Illustrator and Silk-screen Artist

Melissa North

Melissa is a London based illustrator and screenprinter creating vibrant artworks with a silk-screen print aesthetic. Influenced by analogue processes, Melissa collages together photographs and drawings to create illustrations that have a tactile quality.

A lover of travel, Melissa often creates work about the places she has been (or would like to go to). Bringing her images to life with a narrative is an important part of Melissa’s process and inspiration for this is found by researching local history, wildlife or looking to the architecture and urban details of a location.

Selected clients include: TroveCW+, Landor & Fitch, Printclub London, SAGA UK, SMC Design.

Melissa is also the co-founder of Underway Studio, an illustration and printmaking collective based in Brixton. She collaborates with the members of Underway Studio on limited edition prints alongside making her own work.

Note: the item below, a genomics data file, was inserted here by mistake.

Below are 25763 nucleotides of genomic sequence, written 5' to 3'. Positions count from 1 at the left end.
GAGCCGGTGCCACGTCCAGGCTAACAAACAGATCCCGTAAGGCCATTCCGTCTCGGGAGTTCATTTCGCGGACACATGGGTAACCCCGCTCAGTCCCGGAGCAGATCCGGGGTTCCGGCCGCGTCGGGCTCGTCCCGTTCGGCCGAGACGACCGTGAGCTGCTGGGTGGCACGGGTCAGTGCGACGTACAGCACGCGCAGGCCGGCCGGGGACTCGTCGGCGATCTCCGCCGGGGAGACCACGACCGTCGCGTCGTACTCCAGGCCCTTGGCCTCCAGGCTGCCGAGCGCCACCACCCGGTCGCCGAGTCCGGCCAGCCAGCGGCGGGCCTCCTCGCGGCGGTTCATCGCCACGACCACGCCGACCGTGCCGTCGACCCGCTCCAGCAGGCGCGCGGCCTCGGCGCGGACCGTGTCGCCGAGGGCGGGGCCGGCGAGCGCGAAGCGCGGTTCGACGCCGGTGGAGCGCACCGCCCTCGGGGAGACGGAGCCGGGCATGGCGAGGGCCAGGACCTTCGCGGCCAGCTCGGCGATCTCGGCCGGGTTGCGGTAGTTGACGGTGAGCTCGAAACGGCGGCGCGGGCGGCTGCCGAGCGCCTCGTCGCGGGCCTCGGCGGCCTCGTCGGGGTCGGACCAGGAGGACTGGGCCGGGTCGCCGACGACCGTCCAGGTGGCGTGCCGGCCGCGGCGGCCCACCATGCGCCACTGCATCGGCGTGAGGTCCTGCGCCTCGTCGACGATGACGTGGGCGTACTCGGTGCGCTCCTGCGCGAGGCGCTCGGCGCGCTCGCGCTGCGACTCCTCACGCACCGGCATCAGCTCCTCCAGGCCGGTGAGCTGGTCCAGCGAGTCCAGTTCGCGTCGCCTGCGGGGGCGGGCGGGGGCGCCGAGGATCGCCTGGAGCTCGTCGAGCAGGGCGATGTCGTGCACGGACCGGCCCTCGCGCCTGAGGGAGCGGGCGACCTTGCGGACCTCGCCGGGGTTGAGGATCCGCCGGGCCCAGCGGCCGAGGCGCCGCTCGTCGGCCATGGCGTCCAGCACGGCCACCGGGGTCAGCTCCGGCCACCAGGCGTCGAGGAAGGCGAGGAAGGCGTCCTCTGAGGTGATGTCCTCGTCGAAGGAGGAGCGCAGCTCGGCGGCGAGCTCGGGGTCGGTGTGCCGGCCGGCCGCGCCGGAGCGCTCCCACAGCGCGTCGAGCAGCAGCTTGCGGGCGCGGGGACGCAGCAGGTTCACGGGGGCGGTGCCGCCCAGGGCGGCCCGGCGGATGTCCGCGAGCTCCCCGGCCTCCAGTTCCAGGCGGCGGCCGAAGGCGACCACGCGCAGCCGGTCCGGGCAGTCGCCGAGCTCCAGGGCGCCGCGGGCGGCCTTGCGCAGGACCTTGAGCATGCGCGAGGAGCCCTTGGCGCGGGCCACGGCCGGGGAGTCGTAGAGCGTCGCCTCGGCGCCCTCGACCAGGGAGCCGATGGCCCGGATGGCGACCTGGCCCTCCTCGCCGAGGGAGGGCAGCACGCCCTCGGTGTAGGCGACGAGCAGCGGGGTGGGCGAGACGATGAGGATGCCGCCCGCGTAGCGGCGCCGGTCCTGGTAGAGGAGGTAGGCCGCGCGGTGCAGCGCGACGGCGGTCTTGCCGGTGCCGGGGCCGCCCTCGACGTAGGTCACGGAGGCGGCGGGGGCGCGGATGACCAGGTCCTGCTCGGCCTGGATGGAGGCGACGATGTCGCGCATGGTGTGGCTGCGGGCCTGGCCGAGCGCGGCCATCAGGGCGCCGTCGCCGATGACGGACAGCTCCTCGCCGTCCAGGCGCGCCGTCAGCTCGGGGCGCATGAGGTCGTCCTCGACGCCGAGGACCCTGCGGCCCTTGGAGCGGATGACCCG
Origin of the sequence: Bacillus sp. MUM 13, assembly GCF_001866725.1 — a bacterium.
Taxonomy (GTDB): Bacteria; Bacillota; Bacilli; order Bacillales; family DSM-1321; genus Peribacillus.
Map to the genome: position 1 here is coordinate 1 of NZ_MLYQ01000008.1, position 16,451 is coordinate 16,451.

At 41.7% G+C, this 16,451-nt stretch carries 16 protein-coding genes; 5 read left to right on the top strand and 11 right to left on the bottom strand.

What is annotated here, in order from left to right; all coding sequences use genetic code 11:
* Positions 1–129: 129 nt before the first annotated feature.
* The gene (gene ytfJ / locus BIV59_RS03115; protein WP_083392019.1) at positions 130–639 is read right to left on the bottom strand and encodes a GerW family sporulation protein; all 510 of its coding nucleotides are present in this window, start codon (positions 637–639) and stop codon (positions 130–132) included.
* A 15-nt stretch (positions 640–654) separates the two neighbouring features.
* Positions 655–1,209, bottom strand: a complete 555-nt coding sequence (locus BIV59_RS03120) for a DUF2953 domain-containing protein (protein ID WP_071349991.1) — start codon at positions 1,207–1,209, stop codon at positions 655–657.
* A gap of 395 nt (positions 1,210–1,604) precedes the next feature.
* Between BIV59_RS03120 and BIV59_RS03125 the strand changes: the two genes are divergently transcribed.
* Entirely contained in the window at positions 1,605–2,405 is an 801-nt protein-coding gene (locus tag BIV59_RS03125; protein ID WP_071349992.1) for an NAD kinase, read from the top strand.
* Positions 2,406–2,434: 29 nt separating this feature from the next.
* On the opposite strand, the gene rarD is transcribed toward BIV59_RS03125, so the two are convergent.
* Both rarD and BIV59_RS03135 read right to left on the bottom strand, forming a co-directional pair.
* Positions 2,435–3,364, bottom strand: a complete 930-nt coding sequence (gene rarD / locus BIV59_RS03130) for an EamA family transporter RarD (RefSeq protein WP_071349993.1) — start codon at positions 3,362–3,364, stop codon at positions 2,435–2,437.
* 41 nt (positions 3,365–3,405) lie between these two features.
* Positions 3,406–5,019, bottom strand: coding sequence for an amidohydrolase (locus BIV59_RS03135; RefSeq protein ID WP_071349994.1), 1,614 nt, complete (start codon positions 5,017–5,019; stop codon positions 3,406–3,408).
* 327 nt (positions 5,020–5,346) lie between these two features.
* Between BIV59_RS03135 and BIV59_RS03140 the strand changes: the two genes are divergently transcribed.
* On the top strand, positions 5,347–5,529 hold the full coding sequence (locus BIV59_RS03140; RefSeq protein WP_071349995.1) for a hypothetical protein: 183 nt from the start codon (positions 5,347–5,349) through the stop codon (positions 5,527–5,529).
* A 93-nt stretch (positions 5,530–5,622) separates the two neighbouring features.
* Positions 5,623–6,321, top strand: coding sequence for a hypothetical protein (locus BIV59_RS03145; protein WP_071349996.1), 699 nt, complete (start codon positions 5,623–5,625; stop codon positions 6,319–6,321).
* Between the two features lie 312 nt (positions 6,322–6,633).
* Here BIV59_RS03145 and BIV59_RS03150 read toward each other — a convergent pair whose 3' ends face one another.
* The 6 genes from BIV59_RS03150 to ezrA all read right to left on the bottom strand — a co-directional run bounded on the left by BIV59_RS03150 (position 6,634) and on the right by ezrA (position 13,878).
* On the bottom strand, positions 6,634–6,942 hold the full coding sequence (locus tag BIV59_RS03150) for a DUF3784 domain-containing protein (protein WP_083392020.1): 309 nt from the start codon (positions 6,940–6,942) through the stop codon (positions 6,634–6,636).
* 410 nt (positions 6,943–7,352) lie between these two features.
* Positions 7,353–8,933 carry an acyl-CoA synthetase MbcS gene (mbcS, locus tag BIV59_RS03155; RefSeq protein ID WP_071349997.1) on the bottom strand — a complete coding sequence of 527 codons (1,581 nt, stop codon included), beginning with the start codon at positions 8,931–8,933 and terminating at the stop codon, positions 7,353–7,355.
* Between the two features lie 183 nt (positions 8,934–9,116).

Say Hello

I love hearing about new project ideas and opportunities for collaboration. If you would like to work with me, discuss an idea for a project or feature my work, please contact me via email on:

What Clients Say About Working With Me

” CW+ commissioned Melissa to produce a series of site-specific artworks for Nell Gwynne Ward, the Stroke and Neurology rehabilitation ward at Chelsea and Westminster Hospital. She created a bespoke series of corridor wall graphics that encompass the entire ward. It has been a pleasure to work with Melissa on the commission. We are thrilled with the impactful design which will enhance the ward environment and the experience for all those who visit.” – Trystan Hawkins, Arts Director at CW+

” Over the course of 6 months, Melissa created a series of 48 unique collage designs for our client, capturing scenes and landscapes from a broad range of regions within the British Isles. Melissa responded to the brief in a thoughtful, meticulous and novel way. SMC Design and our client are delighted with the finished pieces, they create a beautiful narrative within the long corridor spaces, and different elements and hidden motifs reveal themselves over time. The pieces will be encouraging conversation with passengers for years to come.” – Jennie Drummond, SMC Design

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